Conditions For Canine Health
May 20, 2020
Corneal health starts at the adnexa of the eye. Every eye exam should begin with a thorough gross examination of the patient at rest, along with appropriate preliminary diagnostics. Good eyelid conformation, as well as appropriate tear production and quality, are crucial for the lasting health of the cornea. There are many breed related conditions, especially in the dog, that should be addressed by a veterinary ophthalmologist early on for treatment to prevent the development of corneal damage and promote the lasting health of the cornea. The following are some examples of such conditions:
Keratoconjunctivitis Sicca (KCS) is a quantitative tear film deficiency disorder that is most commonly seen in dogs as an immune mediated condition. KCS can also be neurogenic, drug-induced, or secondary to systemic disease, such as distemper or other metabolic diseases, such as hypothyroidism, diabetes mellitus, or Cushing’s disease. This is a common disorder diagnosed in dogs, which is why it is crucial to perform a Schirmer Tear Test (STT) on every patient presenting with an ocular complaint. In a normal dog, a STT should exceed 15mm in 60 sec. Diagnosis of KCS is based on a STT of <10mm/min; however, a STT of 11-14 mm/min is suspicious of the disorder. Clinical manifestations of KCS include conjunctival hyperemia, mucoid to muco-purulent discharge, keratitis, blepharitis, and even corneal ulceration. Patients with underlying systemic disease, such as diabetes mellitus, are at an even higher risk of developing severe corneal ulceration due to presence of decreased corneal sensitivity in addition to KCS. Therapy for KCS includes lacrimostimulants (i.e., Cyclosporine A or Tacrolimus), lacrimomimetics (i.e., HA containing ophthalmic ointments), prophylactic antimicrobials, mucinolytic agents (i.e., Acetylcysteine), and anti-inflammatories (i.e., topical steroids, if no concurrent ulceration is present). The use of tear replacement ointments containing HA or cross-linked HA can be helpful in the prevention of severe corneal ulcerations in these cases, especially during the initial four weeks of treatment due to the delayed onset of action of the lacrimostimulants. Severe cases, such as neurogenic KCS or cases which are refractory to medical management, may ultimately require a Parotid Duct Transposition in order to maintain appropriate lubrication of the cornea to prevent the development of severe corneal ulcers secondary to KCS.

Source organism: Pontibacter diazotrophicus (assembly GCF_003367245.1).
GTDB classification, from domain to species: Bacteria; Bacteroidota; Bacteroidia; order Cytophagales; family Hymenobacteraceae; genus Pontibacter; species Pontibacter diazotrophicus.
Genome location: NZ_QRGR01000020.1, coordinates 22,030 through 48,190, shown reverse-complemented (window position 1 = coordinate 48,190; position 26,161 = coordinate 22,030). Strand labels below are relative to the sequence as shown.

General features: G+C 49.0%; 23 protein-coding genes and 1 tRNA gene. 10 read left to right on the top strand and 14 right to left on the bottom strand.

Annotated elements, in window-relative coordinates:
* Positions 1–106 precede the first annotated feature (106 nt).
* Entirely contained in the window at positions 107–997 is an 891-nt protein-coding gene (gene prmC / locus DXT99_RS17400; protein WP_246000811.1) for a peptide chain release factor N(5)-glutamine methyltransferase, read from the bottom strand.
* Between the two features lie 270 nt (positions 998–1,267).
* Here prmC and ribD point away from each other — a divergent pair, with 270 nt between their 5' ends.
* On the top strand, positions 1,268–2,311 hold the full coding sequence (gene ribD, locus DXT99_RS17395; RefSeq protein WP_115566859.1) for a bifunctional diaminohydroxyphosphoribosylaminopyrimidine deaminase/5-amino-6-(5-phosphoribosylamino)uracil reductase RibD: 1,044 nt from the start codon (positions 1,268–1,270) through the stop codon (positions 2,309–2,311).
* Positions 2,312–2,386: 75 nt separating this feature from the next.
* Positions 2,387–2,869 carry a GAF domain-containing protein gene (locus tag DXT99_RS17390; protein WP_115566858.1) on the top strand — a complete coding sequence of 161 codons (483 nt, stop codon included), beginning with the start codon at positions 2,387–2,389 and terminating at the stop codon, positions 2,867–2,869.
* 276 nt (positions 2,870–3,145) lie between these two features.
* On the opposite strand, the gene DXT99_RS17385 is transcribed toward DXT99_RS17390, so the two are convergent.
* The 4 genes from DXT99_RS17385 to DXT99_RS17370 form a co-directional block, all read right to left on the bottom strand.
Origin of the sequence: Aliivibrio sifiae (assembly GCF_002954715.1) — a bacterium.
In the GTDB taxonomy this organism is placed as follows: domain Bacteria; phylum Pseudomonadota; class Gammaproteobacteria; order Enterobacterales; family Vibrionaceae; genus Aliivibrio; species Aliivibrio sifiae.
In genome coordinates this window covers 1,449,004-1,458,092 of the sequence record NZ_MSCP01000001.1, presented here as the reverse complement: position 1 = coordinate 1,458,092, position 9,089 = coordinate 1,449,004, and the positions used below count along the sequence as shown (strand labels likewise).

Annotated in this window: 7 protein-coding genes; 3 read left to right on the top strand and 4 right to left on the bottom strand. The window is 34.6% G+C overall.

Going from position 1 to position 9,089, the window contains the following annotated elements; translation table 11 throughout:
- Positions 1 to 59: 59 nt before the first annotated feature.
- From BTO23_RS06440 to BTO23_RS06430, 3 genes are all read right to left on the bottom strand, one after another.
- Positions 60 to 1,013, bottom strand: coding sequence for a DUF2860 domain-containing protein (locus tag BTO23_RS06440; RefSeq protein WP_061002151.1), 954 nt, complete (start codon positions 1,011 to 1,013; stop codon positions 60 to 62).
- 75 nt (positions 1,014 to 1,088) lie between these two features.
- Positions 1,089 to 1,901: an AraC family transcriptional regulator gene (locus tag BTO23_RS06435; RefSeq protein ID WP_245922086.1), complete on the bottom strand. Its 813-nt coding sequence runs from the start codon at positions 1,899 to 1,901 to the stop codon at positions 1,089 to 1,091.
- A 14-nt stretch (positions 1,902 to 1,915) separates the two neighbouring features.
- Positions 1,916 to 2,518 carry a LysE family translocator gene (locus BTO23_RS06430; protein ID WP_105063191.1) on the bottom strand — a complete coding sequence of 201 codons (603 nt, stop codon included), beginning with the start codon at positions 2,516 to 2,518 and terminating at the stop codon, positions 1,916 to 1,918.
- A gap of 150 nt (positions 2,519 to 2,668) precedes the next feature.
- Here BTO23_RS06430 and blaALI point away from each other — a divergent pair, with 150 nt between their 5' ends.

Euryblepharon (aka Macropalpebral Fissure) is a congenital condition where the eyelid fissure is larger than normal and causes increased scleral exposure. This condition is commonly seen in both large breed dogs and small brachycephalic dogs. Euryblepharon is commonly associated with lagophthalmos, pigmentary keratitis (brachycephalic dogs), and entropion/ectropion (large breed dogs). In canines, the length of the eyelid fissure when stretched should measure approximately 33 mm. For the diagnosis of euryblepharon, the fissure will measure 5 to 15 mm longer. Referral to a veterinary ophthalmologist is recommended for evaluation and surgical correction, which might involve a medial and/or lateral canthoplasty, keeping in mind that other more extensive blepharoplasty procedures might be indicated depending on the severity of the condition. Eye lubrication with HA-containing ophthalmic ointments can be helpful in the management of severe cases, or cases where lagophthalmos is present, until the condition is able to be surgically corrected.